Author Topic: Richard (Dick) Oland | Murdered | 69 | Saint John  (Read 482052 times)

RubyRose

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Re: Richard (Dick) Oland | Murdered | 69 | Saint John
« Reply #1800 on: March 24, 2019, 08:18:20 AM »
If, as has been suggested, jellybean, he was wearing a disposable coverall, there likely would not  have been much, if any, blood on the jacket.  The presence of the blood on the inside left cuff appears to be the most damning.  The fact there was no blood found on the logbook really doesn't mean much.  The opportunity was certainly there to have removed it from the office earlier.  As for the number of trips, particularly the conveniently forgotten one, I've always found that part of the story odd but did in the beginning somewhat put it down to confusion/preoccupation even though the reasons given always seemed improbable.

It's very unfortunate and disappointing that the Defence pulled the "expert" cell-phone witness at the last minute and since they did,  I am left with the impression that under cross-examination his testimony would not have been as favourable as they had originally (quite loudly) publicly predicted it would be.  But that's just me.

Overall, Dennis' defence team did a much better job this time around so we shall just have to wait and see.  Sadly, I don't expect the truth of what happened will ever really be known, whatever the outcome.


Have faith

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Re: Richard (Dick) Oland | Murdered | 69 | Saint John
« Reply #1801 on: March 25, 2019, 09:18:45 PM »

Dennis may well have had the motive to go into a rage and kill his father. The Crown contends that it was because he was denied a loan, or was incensed about RO's extramarital affair. Everyone agrees that this was a crime of passion. The violence and overkill attest to that.

Crimes of passion happen spontaneously in a rage induced frenzy, which is evident in this bloody murder. The killer doesn't premeditate and plan, as in bringing cover up clothing for his entire body, head, face and feet to hide the blood spray. The Crown has never suggested that it was premeditated because it doesn't fit the crime.

The tote bag DO carried in and out of RO's office was not packed full, as it would be to carry protective clothing, and no blood was found in it. There is no evidence that he had a second bag.  I'm sure investigators would have looked at that. There was no evidence that the killer needed to wash up in the bathroom to get blood off of him. Dennis was shown on CCTV leaving RO's office with no visible of signs of blood on his clothes. I truly believe the defence blood spatter expert that said the killer would have been noticeably covered in blood. I don't believe the LE expert who said there wouldn't necessarily be blood spatter on the killer. Just picture the small area of the crime scene and the evidence that the  blood spatter travelled in a 360 degree area, and out to nine feet from the body.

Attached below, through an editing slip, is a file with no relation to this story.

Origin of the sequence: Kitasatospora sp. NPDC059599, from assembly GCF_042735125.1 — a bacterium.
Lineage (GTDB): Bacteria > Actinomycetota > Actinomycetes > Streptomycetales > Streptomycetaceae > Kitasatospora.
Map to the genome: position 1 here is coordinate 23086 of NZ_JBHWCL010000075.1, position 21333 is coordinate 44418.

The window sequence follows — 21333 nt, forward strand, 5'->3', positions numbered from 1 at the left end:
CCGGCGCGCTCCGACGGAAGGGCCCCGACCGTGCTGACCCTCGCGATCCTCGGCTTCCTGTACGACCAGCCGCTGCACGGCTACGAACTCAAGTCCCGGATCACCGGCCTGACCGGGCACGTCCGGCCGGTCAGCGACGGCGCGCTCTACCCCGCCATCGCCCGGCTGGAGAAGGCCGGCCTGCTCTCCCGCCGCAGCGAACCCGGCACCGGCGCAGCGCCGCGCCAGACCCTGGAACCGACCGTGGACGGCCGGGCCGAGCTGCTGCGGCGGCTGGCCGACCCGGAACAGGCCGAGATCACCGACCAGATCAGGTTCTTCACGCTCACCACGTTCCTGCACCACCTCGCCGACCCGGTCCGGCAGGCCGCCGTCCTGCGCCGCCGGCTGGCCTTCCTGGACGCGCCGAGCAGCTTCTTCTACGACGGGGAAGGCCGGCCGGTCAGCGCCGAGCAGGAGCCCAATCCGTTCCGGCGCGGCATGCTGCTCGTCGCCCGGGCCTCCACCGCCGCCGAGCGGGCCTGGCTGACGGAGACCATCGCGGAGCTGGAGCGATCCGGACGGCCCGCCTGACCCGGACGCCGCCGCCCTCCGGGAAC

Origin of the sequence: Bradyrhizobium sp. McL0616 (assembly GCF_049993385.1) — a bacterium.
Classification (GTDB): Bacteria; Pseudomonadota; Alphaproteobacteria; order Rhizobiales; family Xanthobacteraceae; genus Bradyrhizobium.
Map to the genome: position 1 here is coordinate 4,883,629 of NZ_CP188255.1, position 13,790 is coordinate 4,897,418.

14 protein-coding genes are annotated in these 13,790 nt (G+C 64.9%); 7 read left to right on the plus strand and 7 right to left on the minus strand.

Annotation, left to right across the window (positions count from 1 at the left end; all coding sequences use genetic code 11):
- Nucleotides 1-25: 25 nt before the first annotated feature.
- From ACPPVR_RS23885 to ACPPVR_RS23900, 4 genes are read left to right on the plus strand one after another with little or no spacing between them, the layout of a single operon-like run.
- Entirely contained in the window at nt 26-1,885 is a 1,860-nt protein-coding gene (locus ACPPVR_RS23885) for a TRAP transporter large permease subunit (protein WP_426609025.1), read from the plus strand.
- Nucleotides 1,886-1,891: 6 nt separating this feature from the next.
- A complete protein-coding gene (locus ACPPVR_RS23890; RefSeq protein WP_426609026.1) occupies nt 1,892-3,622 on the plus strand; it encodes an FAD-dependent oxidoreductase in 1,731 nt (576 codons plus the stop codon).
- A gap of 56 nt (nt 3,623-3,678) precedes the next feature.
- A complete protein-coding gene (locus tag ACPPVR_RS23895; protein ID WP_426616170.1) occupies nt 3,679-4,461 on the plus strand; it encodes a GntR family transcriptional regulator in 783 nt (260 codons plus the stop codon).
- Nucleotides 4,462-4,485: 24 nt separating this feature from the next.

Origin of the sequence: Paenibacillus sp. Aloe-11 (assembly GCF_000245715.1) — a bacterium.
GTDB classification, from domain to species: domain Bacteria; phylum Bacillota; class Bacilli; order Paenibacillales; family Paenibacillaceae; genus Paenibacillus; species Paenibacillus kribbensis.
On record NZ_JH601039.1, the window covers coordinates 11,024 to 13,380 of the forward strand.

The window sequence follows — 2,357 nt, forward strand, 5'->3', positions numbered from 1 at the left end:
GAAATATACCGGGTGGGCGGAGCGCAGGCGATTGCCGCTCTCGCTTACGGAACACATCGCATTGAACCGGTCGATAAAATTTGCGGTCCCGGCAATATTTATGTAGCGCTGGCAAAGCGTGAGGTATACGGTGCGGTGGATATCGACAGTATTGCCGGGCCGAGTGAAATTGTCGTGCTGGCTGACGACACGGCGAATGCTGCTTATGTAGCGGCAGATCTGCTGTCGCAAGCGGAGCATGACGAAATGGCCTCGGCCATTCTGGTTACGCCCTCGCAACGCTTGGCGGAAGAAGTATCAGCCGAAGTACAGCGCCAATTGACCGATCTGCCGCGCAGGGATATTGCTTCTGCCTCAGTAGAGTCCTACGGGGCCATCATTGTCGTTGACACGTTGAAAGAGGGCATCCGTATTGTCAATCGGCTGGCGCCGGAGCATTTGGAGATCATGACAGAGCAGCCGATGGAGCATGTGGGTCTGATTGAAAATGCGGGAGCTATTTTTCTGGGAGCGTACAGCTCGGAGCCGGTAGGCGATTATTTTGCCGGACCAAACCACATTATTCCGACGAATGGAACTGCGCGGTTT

I have a reasonable doubt that Dennis is guilty. I don't think LE ever got over their immediate tunnel vision and properly investigated other people. For an example, the building owner was the only other person in the building at the same time that evening. Was he upset that RO was ending his office lease? Did he go up with a drink to talk to RO? He seems to be as combative a personality as RO. Did they get into a heated argument? He had access to a bathroom downstairs to wash up. He could have cleaned up foot blood stains from DO's office and leading to downstairs. Somebody had to clean up the bloody foot stains in the office since this was not a premeditated murder right?

The landlord denied RO's secretary's testimony that there were renovations being made to the adjoining office on RO's floor. Why would she lie about that? Why would he lie about that? He could have accessed a drywall hammer in that office. Add to that, he changed the time he heard the killing thuds so that Dennis was implicated. Did his pal AS just happen to drop by to see him after hours when he shouldn't even be there? Or was AS called in for an alibi? The two of them went drinking till 1 am afterwards. Maybe they were a bit shook up.

I'm not saying that the building owner is guilty (although I posted that to JB..haha) but I am using him as an example that I am not confident that LE seriously looked at anyone else after deeming Dennis guilty on day one. For me, it all comes down to reasonable doubt.

RubyRose

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Re: Richard (Dick) Oland | Murdered | 69 | Saint John
« Reply #1802 on: March 27, 2019, 11:52:47 AM »
Well thought out, Have Faith.

I was thinking in terms of any  type of disposable coverall/overall already being on the premises.  That does not mean I necessarily think  it happened that way, though.  Too much is unknown to make that determination.  For instance, would the killer(s) have had access to such items if they were there?  It also raises the question of premeditation regarding the murder weapon and I, too, believe it was a crime of passion committed on the spur of the moment.

I think it is safe to say, however, that unless the killer remained in the building until well after dark (which eliminates Dennis), it is highly unlikely he left by the Canterbury Street entrance or, as shown in the video compiled by the Defence, by the gate which opens onto Germain Street without attracting attention.  (Assuming the killer was covered in blood, that is).

I agree with you regarding the reasonable doubt but would not go so far as to say I personally believe Dennis is not guilty.   On the other hand, I can see the other side, too.

capeheart

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Re: Richard (Dick) Oland | Murdered | 69 | Saint John
« Reply #1803 on: March 27, 2019, 03:37:37 PM »